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Listening and Life
By Dr. Todd B. Jones

JANUARY 15, 2012

Come and See
1 Samuel 3:1-11
John 1:43-51

Dick Armstrong is a dear friend and retired seminary professor who graduated from college in the early 1950's. He played baseball at his Ivy League university, and signed with the Baltimore Orioles' organization where he languished for a few seasons in the minors, before they offered him a job in their front office. Dick made the change from player to front office easily enough and was seeking to work his way up in the organization. One spring Dick was in Florida for spring training and was driving his car along a major Florida highway. Suddenly, he felt a powerful presence in the car and felt himself forced to pull off the road. Sitting in that car, Dick knew that the Lord was with him, and somehow knew that Jesus was calling him to quit his job and enter seminary to pursue a newly conferred vocation as a pastor and an evangelist. Dick was obedient to the sudden call of God, and thousands of people's lives have been blessed through the life and ministry of Richard Stoll Armstrong.

I mention Dick today because I know that some people come to know the Lord in mysterious and powerfully dramatic experiences like he did. Some people have what we call today Damascus Road experiences, as Saul of Tarsus did in the Acts of the Apostles. I am always amazed when I hear such stories or meet such people, and I rejoice at the power of God. But in my experience, not many become disciples of Jesus Christ in this way. In our text this morning in John's Gospel, Jesus found Philip and called him, and then Philip found Nathaniel and told him about Jesus. When Nathaniel expressed his doubts, asking, "Can anything good come out of Nazareth?", Philip says simply, "Come and see." So Nathaniel does what Philip asks, and in encountering Jesus, he too becomes a disciple.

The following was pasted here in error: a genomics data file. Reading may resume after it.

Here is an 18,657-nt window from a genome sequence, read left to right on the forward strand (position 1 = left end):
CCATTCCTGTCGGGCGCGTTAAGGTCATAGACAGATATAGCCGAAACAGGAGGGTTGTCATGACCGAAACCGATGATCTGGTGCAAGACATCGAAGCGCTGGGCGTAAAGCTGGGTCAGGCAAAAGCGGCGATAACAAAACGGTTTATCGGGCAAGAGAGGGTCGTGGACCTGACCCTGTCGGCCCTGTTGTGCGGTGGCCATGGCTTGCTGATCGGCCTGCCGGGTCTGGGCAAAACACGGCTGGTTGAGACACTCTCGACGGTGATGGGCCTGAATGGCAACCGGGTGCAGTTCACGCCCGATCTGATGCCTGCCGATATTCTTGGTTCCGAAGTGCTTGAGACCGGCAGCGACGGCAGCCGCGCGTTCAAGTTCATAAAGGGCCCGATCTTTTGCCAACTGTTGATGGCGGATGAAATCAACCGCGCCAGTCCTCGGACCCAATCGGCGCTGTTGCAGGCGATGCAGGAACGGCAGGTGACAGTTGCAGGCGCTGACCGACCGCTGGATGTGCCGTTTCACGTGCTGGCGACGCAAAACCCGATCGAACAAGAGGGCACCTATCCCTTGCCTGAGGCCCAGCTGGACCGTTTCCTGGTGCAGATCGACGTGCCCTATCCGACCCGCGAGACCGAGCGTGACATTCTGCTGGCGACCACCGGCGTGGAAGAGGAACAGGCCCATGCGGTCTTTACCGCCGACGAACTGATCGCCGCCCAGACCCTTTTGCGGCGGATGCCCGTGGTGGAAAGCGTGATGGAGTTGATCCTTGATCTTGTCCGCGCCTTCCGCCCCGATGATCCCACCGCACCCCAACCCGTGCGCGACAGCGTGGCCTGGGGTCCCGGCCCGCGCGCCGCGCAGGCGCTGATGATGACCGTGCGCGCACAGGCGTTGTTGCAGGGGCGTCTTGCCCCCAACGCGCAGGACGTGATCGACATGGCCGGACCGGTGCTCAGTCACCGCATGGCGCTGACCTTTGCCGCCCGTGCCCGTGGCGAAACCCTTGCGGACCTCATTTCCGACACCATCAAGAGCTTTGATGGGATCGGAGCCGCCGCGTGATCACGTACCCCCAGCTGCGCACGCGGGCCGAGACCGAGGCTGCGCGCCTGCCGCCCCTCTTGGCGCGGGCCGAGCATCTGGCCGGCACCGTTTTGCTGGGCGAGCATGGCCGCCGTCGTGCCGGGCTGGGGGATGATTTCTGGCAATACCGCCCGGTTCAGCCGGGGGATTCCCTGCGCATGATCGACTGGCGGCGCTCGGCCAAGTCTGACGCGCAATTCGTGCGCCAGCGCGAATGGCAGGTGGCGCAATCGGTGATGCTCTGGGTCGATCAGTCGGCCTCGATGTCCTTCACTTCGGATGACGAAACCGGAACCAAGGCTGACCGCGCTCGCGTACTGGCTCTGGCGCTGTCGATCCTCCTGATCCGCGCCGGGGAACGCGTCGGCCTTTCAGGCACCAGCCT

Note what happens in the first chapter of John's Gospel. It begins majestically, profoundly. "In the beginning was the Word. In Him was life, and this light was the light of all people. The light shines in the darkness, and the darkness has not overcome it." John begins on purpose just as the Book of Genesis does. In Genesis, the first thing God does by the power of His Word is call light into being. Here John is claiming that Jesus Christ is the light of the world, the light of all people. John is saying that in Jesus, we have Genesis 1 all over again.

So what is the first thing that this One who is "Light-Shining-in-the-Darkness" does to begin His mission and ministry? Jesus begins by calling a group of ordinary people to be His disciples. All four of the Gospels tell of this most human beginning of Jesus' ministry. Jesus calls ordinary, everyday people to be His disciples. Whatever it is that Jesus Christ wants to do for the world, He chooses not to do it alone. Jesus invites an ordinary group of people, people like you and me, to do it with Him. Jesus refuses to save the world by Himself.

And most people come to know Jesus, and enter His Church, the way Nathaniel did. Somebody else, like Philip does here in John's Gospel, asks them. One person who meets Jesus and comes to love Him approaches another and says, "Come and see." That is how the vast majority of people come to be disciples of Jesus Christ, and how they join His Church.

This is always how Christian faith has worked, because from the very beginning this is how Jesus wanted it to be. Jesus works through people like you and me to invite other people to join Him, to "Come and see." And in seeing who Jesus is, in hearing the Good News of His Gospel, millions, even billions have come to know Jesus and experience His life-giving love.